The Not-So-Iron Curtain After 40 Years

F. Stephen Larrabee, a former member of the National Security Council staff, 1978-81, is vice president and director of studies of the Institute for East-West Security Studies in New York.

This month marks the 40th anniversary of Winston Churchill's famous "Iron Curtain" speech in Fulton, Mo., in which he warned that an iron curtain had descended across Europe. The speech came against the background of Stalin's failure to carry out the agreements undertaken at Yalta and was a harbinger of the division of a continent, of the onset of the Cold War.

The face of Europe has changed considerably since Churchill's speech. While the Iron Curtain has not been raised, it has become more porous. As a result of the initiation of detente and particularly the Helsinki process, the hardships of division have been eased though not ended, and today there is increasing interaction between the two parts of Europe.

At the same time, Eastern Europe has become an area of increasing diversity and differentiation. Indeed, Eastern Europe is today undergoing a process of ferment likely to necessitate some restructuring of relationships with Moscow.

The primary problems are economic. With the exception of East Germany, all the countries in Eastern Europe have witnessed a decade of serious decline in growth rates and economic efficiency. This has forced many governments to introduce painful austerity programs, most dramatically in Poland and Romania. But even Hungary, having managed its economy relatively well, has faced economic difficulties.

As a result of the explosion of oil prices in the mid-1970s, the East European countries suffered a sharp deterioration in their trade balances with the Soviet Union--by nearly 20% since 1980. East European regimes have had to sell more of their products in exchange for Soviet goods. A simple example underscores the dilemma: In 1974, Hungary had to sell 800 Ikarus buses to the Soviet Union in order to purchase 1 million tons of Soviet oil; by 1984, it had to sell nearly 4,000 buses for the same amount of oil.

At the same time, constraints on Moscow's own resources have forced the Soviet Union to cut back energy supplies to Eastern Europe, especially oil. This has exacerbated East Europe's difficulties and made an expansion of economic relations with the West a more urgent priority.

Moscow-East European relations were further frayed during the late 1970s and early 1980s by the Soviet succession crisis. Moscow's preoccupation with leadership questions resulted in a perceptible vacillation in policy toward Eastern Europe. Several East European countries sought to exploit this drift to expand their room to maneuver and embark upon modest versions of a Westpolitik. The rapprochement between East Berlin and Bonn in 1983-84 was perhaps the most dramatic example, but Hungary in a more subtle way pursued a similar policy.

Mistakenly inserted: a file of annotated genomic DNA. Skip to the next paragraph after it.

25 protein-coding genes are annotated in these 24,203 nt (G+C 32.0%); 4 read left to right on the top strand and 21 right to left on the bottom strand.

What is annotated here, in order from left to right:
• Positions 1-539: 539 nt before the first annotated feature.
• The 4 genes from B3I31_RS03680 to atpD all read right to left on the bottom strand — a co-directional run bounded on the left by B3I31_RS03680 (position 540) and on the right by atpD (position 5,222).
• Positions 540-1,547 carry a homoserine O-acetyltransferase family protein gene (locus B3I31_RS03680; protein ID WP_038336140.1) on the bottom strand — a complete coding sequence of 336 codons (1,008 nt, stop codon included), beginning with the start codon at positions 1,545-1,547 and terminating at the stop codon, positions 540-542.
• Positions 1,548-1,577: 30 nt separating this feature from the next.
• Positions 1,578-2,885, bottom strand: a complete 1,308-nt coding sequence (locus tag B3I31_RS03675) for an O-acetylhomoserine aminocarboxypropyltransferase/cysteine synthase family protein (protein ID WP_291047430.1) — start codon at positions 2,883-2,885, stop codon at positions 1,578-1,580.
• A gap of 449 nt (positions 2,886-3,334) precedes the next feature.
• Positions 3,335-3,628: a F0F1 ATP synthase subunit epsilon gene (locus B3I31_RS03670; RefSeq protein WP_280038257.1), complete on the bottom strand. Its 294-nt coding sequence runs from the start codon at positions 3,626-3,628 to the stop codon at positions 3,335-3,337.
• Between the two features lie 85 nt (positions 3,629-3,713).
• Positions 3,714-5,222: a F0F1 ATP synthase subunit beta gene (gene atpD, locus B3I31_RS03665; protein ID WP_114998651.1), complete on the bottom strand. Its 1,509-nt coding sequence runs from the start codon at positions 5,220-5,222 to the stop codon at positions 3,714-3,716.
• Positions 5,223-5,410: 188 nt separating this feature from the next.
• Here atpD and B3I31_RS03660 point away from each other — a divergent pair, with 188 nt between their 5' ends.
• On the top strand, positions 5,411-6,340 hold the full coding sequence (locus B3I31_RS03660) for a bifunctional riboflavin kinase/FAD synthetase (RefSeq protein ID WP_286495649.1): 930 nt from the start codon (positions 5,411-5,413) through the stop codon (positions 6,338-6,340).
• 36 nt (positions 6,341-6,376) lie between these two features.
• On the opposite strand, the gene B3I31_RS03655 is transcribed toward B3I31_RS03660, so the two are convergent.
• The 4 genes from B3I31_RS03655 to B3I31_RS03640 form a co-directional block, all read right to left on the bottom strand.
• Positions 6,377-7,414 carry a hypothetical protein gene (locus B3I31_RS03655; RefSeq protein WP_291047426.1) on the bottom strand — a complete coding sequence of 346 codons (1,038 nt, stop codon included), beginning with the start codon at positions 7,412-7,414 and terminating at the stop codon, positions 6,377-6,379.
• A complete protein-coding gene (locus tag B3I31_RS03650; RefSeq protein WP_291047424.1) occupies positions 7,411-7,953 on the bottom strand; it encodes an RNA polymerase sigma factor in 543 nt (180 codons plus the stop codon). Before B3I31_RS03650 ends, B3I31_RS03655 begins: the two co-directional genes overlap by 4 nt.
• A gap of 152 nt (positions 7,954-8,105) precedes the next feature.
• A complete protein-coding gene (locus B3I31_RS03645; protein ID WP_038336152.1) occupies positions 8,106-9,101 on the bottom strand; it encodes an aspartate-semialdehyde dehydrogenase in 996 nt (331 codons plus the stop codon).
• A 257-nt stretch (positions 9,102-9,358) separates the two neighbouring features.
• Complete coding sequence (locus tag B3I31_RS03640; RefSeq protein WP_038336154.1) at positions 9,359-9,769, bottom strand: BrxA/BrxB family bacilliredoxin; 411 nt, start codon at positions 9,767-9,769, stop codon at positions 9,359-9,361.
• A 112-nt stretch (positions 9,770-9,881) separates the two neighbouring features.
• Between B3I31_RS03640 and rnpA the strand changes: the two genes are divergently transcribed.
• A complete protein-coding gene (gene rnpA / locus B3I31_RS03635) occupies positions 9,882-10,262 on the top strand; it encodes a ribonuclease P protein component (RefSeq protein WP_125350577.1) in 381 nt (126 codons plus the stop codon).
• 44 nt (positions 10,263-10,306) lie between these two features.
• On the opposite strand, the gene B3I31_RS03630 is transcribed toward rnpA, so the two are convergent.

This lack of Soviet direction, however, appears to be ending with a new, younger, more energetic leader. Yet Gorbachev's reputation as a "reformer" does not necessarily mean things will be easier for Eastern Europe. On the contrary, the evidence to date suggests that reforms at home may be combined with a stronger emphasis on bloc unity and discipline.

A key article in Pravda last summer charged that the introduction of market principles was "fraught with dangers"--a rebuff that seemed directly aimed at the Hungarians. The same article criticized the thesis expounded by East Germany and Hungary that small and medium powers have an important role to play in fostering European detente. Then an article in January warned Hungary of the dangers in expanding ties to the West.

Moscow has also taken a tougher line in the economic area since Gorbachev's assumption of power. In June, at the Council for Mutual Economic Assistance meeting in Warsaw, the Soviet Union reportedly demanded higher quality manufactured goods from its allies. Moscow has also been pressing Eastern Europe to participate in many joint-energy ventures on Soviet soil, while cutting back its deliveries of raw materials to Eastern Europe.